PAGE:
I won't pretend that publishing the cartoons doesn't increase the danger to our troops - although I do wonder by how much. I just think the point Levant is making is important enough to justify it.

Of course, I'll freely admit it's 'easy' for me to talk, since I'm not the one with my tail on the line in Afghanistan. I say 'easy' in quotes, because I really do take this quite seriously.

At 6:06 p.m., Blogger Halfwise said...

Was 9/11 actually just a pre-emptive strike against cartoonists? Would someone please explain the exact level of incremental offense caused by these cartoons, over our current level of offensiveness to Middle East Muslims arising from, say, our gay-marriage Sex in the City Rap Video 24 hour Porn Channel society? Those who see the cartoons as intrinsically significant provocations have lost the thread. Were it not the cartoons, it would have been something else.

Personally I am against anything that shows disrespect to another man's religion. Our own media have much to answer for in their hypocrisy in the cartoon issue, because they have relentlessly attacked MY religion without caring about offending anyone. Of course, I don't burn things down, and some Muslims do, so the consequences of offending me are lower. Now THAT's acting on principle...

But one of the reasons we want to project what remains of our military power overseas is to protect that which our society has agreed is acceptable. The imams and their willingly obedient rioters should not be given the right to dictate to Canadian society.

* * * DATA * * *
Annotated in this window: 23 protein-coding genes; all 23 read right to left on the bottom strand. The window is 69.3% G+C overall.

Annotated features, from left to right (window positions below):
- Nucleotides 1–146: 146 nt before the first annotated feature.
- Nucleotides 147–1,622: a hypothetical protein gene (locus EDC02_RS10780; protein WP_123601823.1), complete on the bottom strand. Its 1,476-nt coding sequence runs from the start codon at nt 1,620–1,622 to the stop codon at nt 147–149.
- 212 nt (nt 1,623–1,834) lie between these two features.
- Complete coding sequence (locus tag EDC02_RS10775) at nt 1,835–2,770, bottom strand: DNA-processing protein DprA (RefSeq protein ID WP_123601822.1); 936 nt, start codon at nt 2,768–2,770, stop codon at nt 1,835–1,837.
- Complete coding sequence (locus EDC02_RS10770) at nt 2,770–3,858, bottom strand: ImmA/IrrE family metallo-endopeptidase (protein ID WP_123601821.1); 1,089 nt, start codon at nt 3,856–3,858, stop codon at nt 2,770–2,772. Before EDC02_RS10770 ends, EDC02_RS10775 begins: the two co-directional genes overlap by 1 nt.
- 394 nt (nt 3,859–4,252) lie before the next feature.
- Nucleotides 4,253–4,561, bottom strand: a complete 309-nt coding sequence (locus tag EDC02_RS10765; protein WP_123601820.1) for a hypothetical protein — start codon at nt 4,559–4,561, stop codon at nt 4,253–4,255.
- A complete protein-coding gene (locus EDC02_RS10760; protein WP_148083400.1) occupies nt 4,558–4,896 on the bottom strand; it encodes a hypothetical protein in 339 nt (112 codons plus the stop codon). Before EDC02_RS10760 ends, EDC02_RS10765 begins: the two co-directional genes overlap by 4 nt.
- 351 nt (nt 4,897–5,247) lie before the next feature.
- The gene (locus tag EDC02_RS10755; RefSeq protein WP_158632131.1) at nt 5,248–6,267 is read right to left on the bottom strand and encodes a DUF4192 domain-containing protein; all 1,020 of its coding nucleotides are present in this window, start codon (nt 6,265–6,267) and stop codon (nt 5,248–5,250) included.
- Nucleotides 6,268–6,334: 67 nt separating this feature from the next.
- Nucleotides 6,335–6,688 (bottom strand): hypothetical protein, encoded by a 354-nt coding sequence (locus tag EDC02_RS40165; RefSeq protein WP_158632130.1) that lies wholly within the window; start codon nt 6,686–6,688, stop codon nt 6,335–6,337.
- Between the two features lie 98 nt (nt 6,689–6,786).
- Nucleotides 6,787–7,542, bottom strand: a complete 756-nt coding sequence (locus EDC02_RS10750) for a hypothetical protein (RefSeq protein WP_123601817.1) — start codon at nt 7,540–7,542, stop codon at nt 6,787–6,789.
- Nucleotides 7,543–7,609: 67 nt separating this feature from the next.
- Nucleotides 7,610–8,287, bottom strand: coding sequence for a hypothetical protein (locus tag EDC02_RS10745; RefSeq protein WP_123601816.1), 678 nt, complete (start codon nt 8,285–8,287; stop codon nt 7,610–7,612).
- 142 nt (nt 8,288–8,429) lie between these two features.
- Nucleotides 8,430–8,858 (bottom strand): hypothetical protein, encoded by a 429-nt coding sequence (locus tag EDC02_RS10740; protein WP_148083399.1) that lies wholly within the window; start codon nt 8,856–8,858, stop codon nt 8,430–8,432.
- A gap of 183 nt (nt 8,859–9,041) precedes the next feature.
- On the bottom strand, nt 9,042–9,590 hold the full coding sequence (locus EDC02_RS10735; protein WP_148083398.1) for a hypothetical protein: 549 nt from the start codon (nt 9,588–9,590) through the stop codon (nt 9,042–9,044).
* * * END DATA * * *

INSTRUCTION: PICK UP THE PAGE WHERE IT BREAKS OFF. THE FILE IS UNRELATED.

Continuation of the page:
Here's a suggestion for our beloved media: please spend the effort that you have devoted to distorting conservative attitudes towards immigration and gay rights, to publicising the truth about Muslim teachings about women and gay rights. Then the public can decide whose values they would prefer to have forced upon them.

At 6:47 p.m., Blogger TonyGuitar said...

There is no risk to our freedom of the press priveledge.

It is a question of timing.

There is more to gain by holding off for a time while reporting to and informing the Canadian public that the Emir of Quatar is promoting riots in the streets through his Al-Jazeera radio and TV networks.

Ezra is simply opportunistic and impatient, and is gambling with safety while he gains noteriety points for his Western Standard publication.

He is winning for now. He could never afford all the free editorial mention he has gained thus far.

On the other hand, if the Mullahs give extra incentive to their Jihadists to kill Canadians, then Ezra will have some baggage to carry.